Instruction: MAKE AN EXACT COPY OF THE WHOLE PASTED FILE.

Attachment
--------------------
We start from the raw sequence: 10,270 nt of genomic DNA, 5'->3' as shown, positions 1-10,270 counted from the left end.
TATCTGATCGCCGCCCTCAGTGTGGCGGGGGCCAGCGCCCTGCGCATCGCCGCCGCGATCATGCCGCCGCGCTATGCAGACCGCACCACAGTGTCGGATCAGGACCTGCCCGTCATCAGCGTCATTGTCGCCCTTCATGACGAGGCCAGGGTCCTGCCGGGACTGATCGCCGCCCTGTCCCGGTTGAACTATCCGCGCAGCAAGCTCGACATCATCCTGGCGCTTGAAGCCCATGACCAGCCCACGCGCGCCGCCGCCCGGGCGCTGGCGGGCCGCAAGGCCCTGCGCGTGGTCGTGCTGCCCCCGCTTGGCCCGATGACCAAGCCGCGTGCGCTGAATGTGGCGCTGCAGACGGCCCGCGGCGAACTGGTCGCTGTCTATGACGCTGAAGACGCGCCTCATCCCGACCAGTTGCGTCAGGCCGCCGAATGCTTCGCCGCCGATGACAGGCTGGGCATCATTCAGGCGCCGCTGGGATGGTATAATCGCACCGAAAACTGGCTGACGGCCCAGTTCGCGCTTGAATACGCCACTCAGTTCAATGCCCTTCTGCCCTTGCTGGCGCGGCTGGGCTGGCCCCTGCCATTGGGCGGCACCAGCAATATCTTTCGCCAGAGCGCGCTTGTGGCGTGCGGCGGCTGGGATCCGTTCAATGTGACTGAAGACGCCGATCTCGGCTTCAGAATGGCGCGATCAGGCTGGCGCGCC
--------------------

We start from the raw sequence: 10,270 nt of genomic DNA, 5'->3' as shown, positions 1-10,270 counted from the left end.
TATCTGATCGCCGCCCTCAGTGTGGCGGGGGCCAGCGCCCTGCGCATCGCCGCCGCGATCATGCCGCCGCGCTATGCAGACCGCACCACAGTGTCGGATCAGGACCTGCCCGTCATCAGCGTCATTGTCGCCCTTCATGACGAGGCCAGGGTCCTGCCGGGACTGATCGCCGCCCTGTCCCGGTTGAACTATCCGCGCAGCAAGCTCGACATCATCCTGGCGCTTGAAGCCCATGACCAGCCCACGCGCGCCGCCGCCCGGGCGCTGGCGGGCCGCAAGGCCCTGCGCGTGGTCGTGCTGCCCCCGCTTGGCCCGATGACCAAGCCGCGTGCGCTGAATGTGGCGCTGCAGACGGCCCGCGGCGAACTGGTCGCTGTCTATGACGCTGAAGACGCGCCTCATCCCGACCAGTTGCGTCAGGCCGCCGAATGCTTCGCCGCCGATGACAGGCTGGGCATCATTCAGGCGCCGCTGGGATGGTATAATCGCACCGAAAACTGGCTGACGGCCCAGTTCGCGCTTGAATACGCCACTCAGTTCAATGCCCTTCTGCCCTTGCTGGCGCGGCTGGGCTGGCCCCTGCCATTGGGCGGCACCAGCAATATCTTTCGCCAGAGCGCGCTTGTGGCGTGCGGCGGCTGGGATCCGTTCAATGTGACTGAAGACGCCGATCTCGGCTTCAGAATGGCGCGATCAGGCTGGCGCGCC